People with disability with complex support needs are set to benefit from improved support under the National Disability Insurance Scheme (NDIS).
Minister for Families and Social Services Paul Fletcher today announced new pricing arrangements under the $22 billion scheme.
“The pricing increase recognises that people with complex needs require higher levels of skilled supports in their NDIS plans,” Mr Fletcher said.
“The pricing changes will convert a two tiered pricing system for self-care, social and recreational support to three tiers from 1 February next year.
“The changes will also link pricing controls to the skill level of the worker who delivers the support.
“The additional third tier of care for very complex needs support will attract a newloading of 10.3 per cent.
“In addition, a Temporary Support for Overheads loading of 2.5 per cent will be extended in application to Levels 2 and 3.
“These changes underscore the Liberal-National Government’s efforts to build an agile, competitive market under the NDIS,” Mr Fletcher said
Assistant Minister for Social Services, Housing and Disability Services, Sarah Henderson said the new three-level system reflects the findings of the NDIA led pilot program on pricing that engaged providers from states and territories.
“These pricing increases were also informed by consultation with 1000 stakeholders as part of an Independent Pricing Review, including participants, providers and peak representative bodies.
“In addition, the National Disability Insurance Agency (NDIA) will test with providers in the coming months a new pricing structure for both therapists and therapy assistants.
“Consistent with previous years the NDIA will also consider the impact of the Equal Remuneration Order increases on 1 December as part of its Annual Price Review,” Ms Henderson said.
The NDIA has also commenced a WA Market Review that will consider whether current pricing in WA takes adequate account of local circumstances, noting WA had not joined the national scheme when the Independent Pricing Review was undertaken in 2017.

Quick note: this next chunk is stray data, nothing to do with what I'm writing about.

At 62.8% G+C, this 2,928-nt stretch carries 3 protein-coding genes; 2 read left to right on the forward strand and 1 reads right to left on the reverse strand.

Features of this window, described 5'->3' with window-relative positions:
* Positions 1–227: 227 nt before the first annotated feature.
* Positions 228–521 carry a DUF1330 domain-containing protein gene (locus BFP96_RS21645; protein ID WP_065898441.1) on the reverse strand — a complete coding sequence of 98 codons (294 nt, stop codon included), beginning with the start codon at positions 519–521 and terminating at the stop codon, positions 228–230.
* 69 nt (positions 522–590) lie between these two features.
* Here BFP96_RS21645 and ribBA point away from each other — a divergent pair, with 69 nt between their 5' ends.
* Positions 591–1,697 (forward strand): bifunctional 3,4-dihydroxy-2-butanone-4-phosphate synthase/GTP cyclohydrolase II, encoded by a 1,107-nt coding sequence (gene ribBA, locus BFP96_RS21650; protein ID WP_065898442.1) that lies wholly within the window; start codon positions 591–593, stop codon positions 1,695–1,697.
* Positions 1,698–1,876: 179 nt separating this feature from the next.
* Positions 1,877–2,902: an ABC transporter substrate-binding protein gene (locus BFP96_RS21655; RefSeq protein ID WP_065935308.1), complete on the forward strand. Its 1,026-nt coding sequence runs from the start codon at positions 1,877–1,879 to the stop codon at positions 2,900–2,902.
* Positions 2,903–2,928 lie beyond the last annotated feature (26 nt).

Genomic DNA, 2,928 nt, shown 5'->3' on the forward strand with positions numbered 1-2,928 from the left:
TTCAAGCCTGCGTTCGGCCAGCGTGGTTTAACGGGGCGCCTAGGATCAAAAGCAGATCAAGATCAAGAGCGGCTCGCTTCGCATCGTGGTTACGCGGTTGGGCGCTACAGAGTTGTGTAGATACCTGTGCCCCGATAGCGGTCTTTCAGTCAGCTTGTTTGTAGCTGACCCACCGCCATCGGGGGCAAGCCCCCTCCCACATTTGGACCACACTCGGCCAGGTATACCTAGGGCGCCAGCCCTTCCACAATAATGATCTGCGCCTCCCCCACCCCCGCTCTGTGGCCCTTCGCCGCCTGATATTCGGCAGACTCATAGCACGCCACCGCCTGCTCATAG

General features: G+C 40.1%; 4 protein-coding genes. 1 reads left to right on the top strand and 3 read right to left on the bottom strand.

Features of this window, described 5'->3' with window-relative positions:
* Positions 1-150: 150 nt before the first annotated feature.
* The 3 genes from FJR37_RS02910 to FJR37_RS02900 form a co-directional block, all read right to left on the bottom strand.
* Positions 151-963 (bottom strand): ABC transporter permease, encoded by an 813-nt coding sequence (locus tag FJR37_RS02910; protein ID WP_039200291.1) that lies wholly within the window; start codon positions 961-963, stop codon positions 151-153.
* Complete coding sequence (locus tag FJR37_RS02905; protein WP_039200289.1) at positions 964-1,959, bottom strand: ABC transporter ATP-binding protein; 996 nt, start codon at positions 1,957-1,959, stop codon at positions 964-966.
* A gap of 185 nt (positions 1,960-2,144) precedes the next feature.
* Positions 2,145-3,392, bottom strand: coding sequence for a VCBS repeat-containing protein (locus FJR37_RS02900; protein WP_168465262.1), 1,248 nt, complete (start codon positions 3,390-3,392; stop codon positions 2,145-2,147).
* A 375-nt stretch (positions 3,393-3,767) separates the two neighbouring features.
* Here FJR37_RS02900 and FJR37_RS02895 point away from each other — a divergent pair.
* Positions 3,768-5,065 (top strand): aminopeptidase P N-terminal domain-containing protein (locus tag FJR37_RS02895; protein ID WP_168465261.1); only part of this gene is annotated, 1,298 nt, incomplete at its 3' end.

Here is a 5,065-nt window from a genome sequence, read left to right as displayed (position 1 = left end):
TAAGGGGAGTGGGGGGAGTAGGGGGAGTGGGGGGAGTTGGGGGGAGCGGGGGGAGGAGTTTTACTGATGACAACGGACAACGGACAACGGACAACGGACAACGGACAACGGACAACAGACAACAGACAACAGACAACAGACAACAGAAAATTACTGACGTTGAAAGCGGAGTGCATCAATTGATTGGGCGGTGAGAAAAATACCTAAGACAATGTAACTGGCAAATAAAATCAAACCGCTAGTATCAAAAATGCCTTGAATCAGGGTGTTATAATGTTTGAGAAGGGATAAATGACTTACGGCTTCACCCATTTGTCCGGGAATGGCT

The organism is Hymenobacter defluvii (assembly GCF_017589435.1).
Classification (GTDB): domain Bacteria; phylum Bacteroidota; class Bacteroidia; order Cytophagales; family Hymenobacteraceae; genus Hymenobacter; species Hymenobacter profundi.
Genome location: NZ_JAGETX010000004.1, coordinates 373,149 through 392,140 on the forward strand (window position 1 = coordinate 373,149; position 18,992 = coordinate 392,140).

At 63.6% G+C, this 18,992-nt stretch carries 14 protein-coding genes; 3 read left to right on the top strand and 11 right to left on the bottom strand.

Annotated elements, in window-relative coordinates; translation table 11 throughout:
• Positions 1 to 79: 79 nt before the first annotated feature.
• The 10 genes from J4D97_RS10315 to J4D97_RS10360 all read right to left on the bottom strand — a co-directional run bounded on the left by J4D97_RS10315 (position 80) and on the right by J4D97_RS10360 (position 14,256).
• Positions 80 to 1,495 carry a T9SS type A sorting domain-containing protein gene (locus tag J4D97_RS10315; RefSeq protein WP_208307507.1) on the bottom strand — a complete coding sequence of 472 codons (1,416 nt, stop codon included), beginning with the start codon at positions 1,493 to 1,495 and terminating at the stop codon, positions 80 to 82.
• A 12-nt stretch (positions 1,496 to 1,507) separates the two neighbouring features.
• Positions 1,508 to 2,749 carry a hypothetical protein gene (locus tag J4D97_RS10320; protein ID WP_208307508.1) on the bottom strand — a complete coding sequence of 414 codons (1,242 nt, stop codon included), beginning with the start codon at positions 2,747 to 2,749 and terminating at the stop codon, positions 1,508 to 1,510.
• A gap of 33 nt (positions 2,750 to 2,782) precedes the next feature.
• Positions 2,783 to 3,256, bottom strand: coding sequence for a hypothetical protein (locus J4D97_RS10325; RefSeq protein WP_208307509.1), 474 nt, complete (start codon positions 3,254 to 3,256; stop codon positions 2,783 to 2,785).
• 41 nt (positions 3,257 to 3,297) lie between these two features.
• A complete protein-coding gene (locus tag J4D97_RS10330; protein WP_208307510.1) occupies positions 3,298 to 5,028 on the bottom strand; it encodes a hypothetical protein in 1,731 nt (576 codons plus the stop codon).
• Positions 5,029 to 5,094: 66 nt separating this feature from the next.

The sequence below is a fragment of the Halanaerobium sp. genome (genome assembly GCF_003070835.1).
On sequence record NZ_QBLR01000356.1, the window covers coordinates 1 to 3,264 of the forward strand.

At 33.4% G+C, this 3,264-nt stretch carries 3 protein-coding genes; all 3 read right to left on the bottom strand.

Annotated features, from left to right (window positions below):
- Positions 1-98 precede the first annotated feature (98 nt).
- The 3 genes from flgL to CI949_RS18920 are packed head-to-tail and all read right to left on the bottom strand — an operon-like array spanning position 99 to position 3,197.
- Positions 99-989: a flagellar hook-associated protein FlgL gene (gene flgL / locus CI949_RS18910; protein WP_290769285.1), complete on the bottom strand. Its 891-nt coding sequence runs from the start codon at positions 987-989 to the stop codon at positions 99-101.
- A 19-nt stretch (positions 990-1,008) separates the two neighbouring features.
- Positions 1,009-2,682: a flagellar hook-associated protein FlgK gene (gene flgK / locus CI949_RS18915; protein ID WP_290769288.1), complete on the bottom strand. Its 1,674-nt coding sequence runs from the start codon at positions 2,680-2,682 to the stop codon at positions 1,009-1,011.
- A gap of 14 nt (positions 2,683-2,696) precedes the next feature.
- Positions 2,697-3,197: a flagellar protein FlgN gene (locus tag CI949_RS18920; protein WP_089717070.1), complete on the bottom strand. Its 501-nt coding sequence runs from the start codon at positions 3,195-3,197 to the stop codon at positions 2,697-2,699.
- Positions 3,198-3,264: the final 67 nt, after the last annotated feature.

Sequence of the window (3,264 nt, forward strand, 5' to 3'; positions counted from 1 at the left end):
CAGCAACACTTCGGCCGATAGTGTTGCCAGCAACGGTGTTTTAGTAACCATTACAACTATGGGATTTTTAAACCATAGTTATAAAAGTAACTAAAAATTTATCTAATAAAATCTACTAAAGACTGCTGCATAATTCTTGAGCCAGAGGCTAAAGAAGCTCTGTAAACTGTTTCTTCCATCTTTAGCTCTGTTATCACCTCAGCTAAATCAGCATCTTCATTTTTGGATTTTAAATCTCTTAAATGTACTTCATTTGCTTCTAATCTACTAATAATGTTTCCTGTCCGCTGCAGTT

Further details on these measures can be found at:www.ndis.gov.au
NDIS to allow more funds to help those with complex needs
National Disability Insurance Scheme providers working with Australians with the most complex disability needs will receive more money under a $140 million shake-up of pricing arrangements.
Social Services Minister Paul Fletcher will announce a third tier of care for people with “very complex needs” delivering their providers with a new loading of 10.3 per cent.
The announcement, being made today at a meeting of federal, state and territory disability ministers in Sydney, represents a significant change to the pricing arrangements for the NDIS.
It is expected 10 per cent of the more than 200,000 disabled Australians who use the NDIS will benefit from the changed arrangements and it recommits the $22 billion scheme to its original intention to service those people with the most complex medical needs.
The government’s changes to the pay scale come after months of tension between providers and the government over how much they are being paid.
“The pricing changes will convert a two-tiered pricing system for self-care, social and recreational support to three tiers from February 1 next year,” Mr Fletcher told The Australian.
An independent review of the NDIS pricing arrangements by management consultants McKinsey & Company said in February that a third tier would cost the scheme up to $140m.
Mr Fletcher said the extra money was already fully budgeted, and that none of the more than $8bn in funds allocated for the NDIS would be reallocated to make up for the pricing arrangement changes.
Mr Fletcher will meet the Disability Reform Council in Sydney, made up of himself and his state counterparts, to discuss the pricing arrangements, and other issues such as specialised disability accommodation.
One issue that has not been fully addressed yet is therapy costs.
The Australian has reported that therapists have been fleeing the NDIS out of concern about proposed price caps.
Mr Fletcher told The Australian yesterday that pricing arrangements and therapy costs were separate issues, and they were being worked through.
Assistant Minister for Social Services, Sarah Henderson, said a plan for therapy costs would be unveiled “in the coming months”.
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